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Lecture explores the ingenuity of Alaska's lemmings, voles

Submitted by Amy Hartley
Phone: 907-474-5823


A complex world resides beneath the snow. Alaska's lemmings and voles create intricate tunnel systems and stash food beneath the snow layer, providing a relatively cozy habitat that hovers at about zero degrees Fahrenheit all winter long. Mastering the subnivean environment--or the layer beneath the snow--is a survival technique that Alaska's minute mammals hone in order to endure the long, cold winters.

On Feb. 23 at 7 p.m., Ian van Tets will discuss how important lemming and vole populations are to larger predators, as well as the challenges these small mammals face in the wake of a warming climate. Van Tets, an associate professor of biology at the University of Alaska Anchorage, will present "Surviving Sub-Zero: The Ingenuity of Alaska's Lemmings and Voles" in the Westmark Gold Room. The lecture will be the sixth and final installment in the 2010 Science for Alaska Lecture Series.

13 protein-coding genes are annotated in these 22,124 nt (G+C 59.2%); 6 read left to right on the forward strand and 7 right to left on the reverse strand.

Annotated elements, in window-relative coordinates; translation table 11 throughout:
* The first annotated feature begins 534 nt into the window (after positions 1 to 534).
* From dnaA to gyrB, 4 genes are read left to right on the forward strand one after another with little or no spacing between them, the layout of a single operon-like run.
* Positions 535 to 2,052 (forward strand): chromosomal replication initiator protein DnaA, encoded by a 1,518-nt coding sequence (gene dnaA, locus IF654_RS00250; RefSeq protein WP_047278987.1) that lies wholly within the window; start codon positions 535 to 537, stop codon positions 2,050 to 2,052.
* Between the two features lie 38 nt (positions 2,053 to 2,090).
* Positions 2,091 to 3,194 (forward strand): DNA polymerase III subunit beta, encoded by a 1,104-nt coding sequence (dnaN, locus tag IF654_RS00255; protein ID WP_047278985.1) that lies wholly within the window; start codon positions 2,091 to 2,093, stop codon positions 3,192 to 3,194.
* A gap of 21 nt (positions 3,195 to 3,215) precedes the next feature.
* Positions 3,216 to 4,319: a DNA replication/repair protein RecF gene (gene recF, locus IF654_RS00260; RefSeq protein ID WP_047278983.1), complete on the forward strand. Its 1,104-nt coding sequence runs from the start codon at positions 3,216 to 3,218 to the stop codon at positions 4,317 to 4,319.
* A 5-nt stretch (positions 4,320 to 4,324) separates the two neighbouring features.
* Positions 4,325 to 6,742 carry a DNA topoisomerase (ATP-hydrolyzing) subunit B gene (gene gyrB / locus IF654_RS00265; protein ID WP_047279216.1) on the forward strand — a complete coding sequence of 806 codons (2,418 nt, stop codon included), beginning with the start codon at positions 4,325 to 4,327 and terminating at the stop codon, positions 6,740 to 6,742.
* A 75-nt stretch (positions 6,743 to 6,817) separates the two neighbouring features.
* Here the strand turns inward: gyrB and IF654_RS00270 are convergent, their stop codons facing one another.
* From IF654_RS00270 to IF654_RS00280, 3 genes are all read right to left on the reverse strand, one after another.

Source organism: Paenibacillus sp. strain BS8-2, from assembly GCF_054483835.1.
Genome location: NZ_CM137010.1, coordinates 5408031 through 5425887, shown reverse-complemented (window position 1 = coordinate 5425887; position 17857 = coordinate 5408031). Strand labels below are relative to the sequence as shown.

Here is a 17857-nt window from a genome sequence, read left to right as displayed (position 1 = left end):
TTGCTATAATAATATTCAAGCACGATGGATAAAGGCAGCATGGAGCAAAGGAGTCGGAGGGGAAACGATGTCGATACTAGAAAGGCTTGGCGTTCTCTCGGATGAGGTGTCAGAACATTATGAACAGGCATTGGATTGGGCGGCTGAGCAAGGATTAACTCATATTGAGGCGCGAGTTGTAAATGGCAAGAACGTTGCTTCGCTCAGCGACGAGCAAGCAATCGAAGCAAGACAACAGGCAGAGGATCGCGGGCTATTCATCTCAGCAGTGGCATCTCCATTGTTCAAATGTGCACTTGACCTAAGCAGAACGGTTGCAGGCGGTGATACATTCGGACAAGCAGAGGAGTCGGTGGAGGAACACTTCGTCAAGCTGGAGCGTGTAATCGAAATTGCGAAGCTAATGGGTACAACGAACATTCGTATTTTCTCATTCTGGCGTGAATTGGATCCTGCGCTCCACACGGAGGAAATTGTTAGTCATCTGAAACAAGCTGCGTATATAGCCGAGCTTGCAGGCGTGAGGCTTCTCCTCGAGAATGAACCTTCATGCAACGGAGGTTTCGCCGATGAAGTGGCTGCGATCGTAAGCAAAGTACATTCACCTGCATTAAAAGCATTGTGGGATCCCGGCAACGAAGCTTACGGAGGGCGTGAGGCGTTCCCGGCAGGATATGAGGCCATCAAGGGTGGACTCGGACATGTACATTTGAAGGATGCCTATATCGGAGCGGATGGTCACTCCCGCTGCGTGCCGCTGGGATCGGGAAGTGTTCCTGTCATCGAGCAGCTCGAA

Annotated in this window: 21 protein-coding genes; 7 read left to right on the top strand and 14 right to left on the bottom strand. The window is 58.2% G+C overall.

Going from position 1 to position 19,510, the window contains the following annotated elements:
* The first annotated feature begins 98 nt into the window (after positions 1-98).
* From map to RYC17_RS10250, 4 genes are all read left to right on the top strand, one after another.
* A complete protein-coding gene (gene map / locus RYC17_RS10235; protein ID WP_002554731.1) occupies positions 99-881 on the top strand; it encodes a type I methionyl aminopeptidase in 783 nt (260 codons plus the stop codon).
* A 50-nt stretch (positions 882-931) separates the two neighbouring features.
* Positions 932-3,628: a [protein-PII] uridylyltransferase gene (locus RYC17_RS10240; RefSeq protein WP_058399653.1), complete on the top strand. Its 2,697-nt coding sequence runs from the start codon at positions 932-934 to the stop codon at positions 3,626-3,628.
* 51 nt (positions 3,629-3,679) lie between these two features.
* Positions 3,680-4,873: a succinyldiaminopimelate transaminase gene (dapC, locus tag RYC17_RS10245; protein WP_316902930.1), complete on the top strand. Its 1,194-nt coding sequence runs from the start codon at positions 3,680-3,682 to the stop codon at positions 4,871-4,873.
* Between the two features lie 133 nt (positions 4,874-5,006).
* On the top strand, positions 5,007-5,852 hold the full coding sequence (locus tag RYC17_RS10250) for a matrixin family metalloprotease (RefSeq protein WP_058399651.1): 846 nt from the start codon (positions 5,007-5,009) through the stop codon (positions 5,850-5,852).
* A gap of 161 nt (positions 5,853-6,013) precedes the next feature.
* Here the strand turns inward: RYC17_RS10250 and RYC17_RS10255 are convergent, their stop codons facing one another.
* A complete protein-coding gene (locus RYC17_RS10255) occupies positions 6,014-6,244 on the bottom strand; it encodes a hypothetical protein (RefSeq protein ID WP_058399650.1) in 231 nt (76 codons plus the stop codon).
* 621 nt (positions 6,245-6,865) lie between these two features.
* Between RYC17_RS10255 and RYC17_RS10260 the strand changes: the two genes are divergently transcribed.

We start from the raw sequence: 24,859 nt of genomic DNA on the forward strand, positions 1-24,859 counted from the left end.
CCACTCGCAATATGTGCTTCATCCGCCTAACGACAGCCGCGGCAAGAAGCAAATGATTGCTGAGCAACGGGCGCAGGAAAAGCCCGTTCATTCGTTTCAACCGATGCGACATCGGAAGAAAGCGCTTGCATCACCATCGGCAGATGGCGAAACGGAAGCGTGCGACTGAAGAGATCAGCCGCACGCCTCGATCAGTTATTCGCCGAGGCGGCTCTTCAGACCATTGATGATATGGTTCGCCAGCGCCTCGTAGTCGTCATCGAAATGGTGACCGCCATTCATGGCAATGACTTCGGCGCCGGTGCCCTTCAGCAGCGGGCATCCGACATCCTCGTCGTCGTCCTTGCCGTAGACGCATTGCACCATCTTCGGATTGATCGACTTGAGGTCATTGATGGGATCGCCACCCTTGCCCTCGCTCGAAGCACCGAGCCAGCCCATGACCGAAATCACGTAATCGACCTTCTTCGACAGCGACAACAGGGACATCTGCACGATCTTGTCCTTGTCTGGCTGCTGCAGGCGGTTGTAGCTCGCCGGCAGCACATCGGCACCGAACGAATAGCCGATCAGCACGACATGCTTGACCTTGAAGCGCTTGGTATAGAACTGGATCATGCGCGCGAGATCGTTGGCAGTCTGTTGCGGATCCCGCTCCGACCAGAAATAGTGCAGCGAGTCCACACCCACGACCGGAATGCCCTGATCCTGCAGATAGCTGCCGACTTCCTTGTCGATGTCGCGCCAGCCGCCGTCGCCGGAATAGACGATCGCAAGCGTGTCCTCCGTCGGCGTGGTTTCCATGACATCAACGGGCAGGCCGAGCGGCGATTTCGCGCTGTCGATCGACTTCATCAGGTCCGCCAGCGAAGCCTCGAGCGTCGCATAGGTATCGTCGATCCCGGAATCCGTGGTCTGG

Science for Alaska is sponsored by the Geophysical Institute, UAF and Alyeska Pipeline Service Company.

Hands-on activities for all ages begin at 6 p.m. inside the Gold Room. Families are welcome.

ADDITIONAL CONTACTS: Ian van Tets, 907-786-4705, or afivt@uaa.alaska.edu. Marmian Grimes, UAF public information officer, at 907-474-7902 or via e-mail at marmian.grimes@alaska.edu.

ON THE WEB: www.scienceforalaska.com